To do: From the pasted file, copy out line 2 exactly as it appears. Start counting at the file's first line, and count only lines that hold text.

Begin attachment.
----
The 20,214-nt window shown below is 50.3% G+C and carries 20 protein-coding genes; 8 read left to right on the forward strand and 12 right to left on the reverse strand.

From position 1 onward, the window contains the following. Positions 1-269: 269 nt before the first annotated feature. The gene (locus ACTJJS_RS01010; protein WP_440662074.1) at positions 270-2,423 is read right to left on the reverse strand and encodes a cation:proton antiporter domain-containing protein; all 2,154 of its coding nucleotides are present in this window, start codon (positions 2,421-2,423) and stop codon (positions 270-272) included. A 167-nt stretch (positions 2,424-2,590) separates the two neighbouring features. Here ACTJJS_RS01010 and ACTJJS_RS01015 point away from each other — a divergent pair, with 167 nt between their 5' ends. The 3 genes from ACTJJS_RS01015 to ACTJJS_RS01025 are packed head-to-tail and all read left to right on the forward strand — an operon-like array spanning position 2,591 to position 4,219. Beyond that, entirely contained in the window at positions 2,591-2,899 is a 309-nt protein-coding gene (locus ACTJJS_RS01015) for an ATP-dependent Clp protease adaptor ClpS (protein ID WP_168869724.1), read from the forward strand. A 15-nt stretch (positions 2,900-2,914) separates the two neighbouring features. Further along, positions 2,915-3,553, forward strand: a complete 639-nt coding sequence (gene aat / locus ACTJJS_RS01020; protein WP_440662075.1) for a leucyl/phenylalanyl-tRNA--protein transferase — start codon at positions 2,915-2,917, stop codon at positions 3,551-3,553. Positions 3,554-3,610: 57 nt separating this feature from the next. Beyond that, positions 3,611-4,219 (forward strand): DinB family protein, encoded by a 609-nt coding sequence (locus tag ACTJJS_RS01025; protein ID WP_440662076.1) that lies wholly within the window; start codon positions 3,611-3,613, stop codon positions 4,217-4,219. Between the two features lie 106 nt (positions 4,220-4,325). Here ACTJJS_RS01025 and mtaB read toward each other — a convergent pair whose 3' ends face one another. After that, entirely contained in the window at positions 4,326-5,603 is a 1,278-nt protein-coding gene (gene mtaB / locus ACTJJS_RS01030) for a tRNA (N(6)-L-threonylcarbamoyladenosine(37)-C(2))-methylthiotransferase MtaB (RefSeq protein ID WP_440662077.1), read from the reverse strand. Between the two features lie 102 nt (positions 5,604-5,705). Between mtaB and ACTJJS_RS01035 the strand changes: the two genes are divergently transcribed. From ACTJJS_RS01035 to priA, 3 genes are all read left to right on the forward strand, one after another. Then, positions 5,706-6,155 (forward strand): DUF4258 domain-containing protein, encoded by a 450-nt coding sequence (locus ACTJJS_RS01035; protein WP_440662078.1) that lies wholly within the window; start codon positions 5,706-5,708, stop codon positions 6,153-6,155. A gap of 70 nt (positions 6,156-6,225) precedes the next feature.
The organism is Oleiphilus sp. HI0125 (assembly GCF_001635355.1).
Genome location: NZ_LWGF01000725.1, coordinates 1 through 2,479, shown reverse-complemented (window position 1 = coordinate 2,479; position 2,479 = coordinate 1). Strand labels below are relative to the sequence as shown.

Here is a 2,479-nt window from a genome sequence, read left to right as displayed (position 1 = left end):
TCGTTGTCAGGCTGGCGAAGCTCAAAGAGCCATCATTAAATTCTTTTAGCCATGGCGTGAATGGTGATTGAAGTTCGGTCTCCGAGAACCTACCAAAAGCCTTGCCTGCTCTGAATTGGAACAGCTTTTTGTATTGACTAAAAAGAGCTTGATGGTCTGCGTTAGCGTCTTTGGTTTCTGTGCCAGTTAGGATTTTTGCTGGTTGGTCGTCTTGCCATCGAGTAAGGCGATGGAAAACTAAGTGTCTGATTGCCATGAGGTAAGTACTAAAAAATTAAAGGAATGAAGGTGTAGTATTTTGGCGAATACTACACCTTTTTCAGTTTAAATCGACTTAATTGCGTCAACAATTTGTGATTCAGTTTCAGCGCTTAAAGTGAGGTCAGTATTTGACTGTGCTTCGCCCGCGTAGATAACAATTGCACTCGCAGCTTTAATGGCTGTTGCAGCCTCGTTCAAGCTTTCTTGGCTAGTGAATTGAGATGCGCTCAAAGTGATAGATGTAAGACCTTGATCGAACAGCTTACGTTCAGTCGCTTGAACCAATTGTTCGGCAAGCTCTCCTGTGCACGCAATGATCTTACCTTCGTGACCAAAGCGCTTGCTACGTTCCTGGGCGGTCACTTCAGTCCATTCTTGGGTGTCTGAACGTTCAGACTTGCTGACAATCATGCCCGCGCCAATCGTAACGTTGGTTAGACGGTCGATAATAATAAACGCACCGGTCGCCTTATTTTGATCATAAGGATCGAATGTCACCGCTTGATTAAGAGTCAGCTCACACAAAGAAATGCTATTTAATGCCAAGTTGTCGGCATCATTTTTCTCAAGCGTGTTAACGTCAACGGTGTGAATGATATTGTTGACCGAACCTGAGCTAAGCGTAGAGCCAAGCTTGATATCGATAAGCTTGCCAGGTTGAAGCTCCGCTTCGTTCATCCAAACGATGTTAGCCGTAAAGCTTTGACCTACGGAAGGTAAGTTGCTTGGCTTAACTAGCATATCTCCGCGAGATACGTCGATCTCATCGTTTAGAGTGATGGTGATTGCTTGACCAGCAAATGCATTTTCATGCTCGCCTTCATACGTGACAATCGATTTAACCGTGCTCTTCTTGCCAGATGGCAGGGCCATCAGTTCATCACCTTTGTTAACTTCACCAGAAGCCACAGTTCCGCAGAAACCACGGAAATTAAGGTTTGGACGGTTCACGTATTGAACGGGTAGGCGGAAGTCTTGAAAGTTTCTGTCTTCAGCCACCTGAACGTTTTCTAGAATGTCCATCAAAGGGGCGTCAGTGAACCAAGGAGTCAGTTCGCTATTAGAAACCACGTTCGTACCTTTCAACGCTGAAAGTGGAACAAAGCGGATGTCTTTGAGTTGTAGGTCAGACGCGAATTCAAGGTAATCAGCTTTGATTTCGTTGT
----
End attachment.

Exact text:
From position 1 onward, the window contains the following. Positions 1-269: 269 nt before the first annotated feature. The gene (locus ACTJJS_RS01010; protein WP_440662074.1) at positions 270-2,423 is read right to left on the reverse strand and encodes a cation:proton antiporter domain-containing protein; all 2,154 of its coding nucleotides are present in this window, start codon (positions 2,421-2,423) and stop codon (positions 270-272) included. A 167-nt stretch (positions 2,424-2,590) separates the two neighbouring features. Here ACTJJS_RS01010 and ACTJJS_RS01015 point away from each other — a divergent pair, with 167 nt between their 5' ends. The 3 genes from ACTJJS_RS01015 to ACTJJS_RS01025 are packed head-to-tail and all read left to right on the forward strand — an operon-like array spanning position 2,591 to position 4,219. Beyond that, entirely contained in the window at positions 2,591-2,899 is a 309-nt protein-coding gene (locus ACTJJS_RS01015) for an ATP-dependent Clp protease adaptor ClpS (protein ID WP_168869724.1), read from the forward strand. A 15-nt stretch (positions 2,900-2,914) separates the two neighbouring features. Further along, positions 2,915-3,553, forward strand: a complete 639-nt coding sequence (gene aat / locus ACTJJS_RS01020; protein WP_440662075.1) for a leucyl/phenylalanyl-tRNA--protein transferase — start codon at positions 2,915-2,917, stop codon at positions 3,551-3,553. Positions 3,554-3,610: 57 nt separating this feature from the next. Beyond that, positions 3,611-4,219 (forward strand): DinB family protein, encoded by a 609-nt coding sequence (locus tag ACTJJS_RS01025; protein ID WP_440662076.1) that lies wholly within the window; start codon positions 3,611-3,613, stop codon positions 4,217-4,219. Between the two features lie 106 nt (positions 4,220-4,325). Here ACTJJS_RS01025 and mtaB read toward each other — a convergent pair whose 3' ends face one another. After that, entirely contained in the window at positions 4,326-5,603 is a 1,278-nt protein-coding gene (gene mtaB / locus ACTJJS_RS01030) for a tRNA (N(6)-L-threonylcarbamoyladenosine(37)-C(2))-methylthiotransferase MtaB (RefSeq protein ID WP_440662077.1), read from the reverse strand. Between the two features lie 102 nt (positions 5,604-5,705). Between mtaB and ACTJJS_RS01035 the strand changes: the two genes are divergently transcribed. From ACTJJS_RS01035 to priA, 3 genes are all read left to right on the forward strand, one after another. Then, positions 5,706-6,155 (forward strand): DUF4258 domain-containing protein, encoded by a 450-nt coding sequence (locus ACTJJS_RS01035; protein WP_440662078.1) that lies wholly within the window; start codon positions 5,706-5,708, stop codon positions 6,153-6,155. A gap of 70 nt (positions 6,156-6,225) precedes the next feature.